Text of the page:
Infoscience

Journal article

Effect of an abrupt slope change on air entrainment and flow depths at stepped spillways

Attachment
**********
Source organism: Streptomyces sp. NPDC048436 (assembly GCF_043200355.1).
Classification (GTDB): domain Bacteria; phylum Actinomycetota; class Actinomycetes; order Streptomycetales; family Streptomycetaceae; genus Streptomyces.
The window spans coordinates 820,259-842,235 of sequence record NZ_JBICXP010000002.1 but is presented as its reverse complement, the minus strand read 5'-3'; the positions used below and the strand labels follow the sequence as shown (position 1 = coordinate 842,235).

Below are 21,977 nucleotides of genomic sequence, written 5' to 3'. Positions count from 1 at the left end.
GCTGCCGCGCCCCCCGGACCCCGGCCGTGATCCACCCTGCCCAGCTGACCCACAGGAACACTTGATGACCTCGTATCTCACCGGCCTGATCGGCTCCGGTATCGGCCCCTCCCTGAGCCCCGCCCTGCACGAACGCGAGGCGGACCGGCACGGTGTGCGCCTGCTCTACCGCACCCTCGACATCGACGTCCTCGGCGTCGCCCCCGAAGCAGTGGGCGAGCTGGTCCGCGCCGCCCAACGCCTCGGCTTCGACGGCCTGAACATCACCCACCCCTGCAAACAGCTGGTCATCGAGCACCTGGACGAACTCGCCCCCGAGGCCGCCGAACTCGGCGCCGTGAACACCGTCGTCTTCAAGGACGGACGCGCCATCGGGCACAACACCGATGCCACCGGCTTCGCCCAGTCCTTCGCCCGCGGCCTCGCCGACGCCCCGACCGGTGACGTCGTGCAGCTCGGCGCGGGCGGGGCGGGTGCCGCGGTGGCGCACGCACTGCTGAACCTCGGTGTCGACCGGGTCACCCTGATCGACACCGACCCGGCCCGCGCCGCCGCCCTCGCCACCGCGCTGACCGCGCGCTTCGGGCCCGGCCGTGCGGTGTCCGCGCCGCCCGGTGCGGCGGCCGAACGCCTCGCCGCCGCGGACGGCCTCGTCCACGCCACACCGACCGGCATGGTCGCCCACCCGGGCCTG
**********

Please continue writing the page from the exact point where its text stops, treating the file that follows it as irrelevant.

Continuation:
Several stepped spillways have been built in recent decades, mostly integrated in the downstream faces of roller compacted concrete dams. Among them, only a few have changing bottom slopes. Comprehensive information on the effect of a slope change on the flow features is lacking. This paper reports a systematic study of air entrainment and flow bulking in skimming flow along stepped spillways in the vicinity of abrupt slope changes. Physical modelling was conducted using a large facility with abrupt pseudo-bottom slope changes from 50° to 30° and from 50° to 18.6°. Air–water flow measurements were conducted at several flow cross-sections upstream and downstream of the slope change. The results indicate a significant influence of the slope change on the air pattern and flow bulking. Four main flow sub-regions were identified to describe the typical air–water flow patterns. The normalized length of the influence reach induced by the slope change was found to depend mainly on the critical flow depth, regardless of the slope change and step height.

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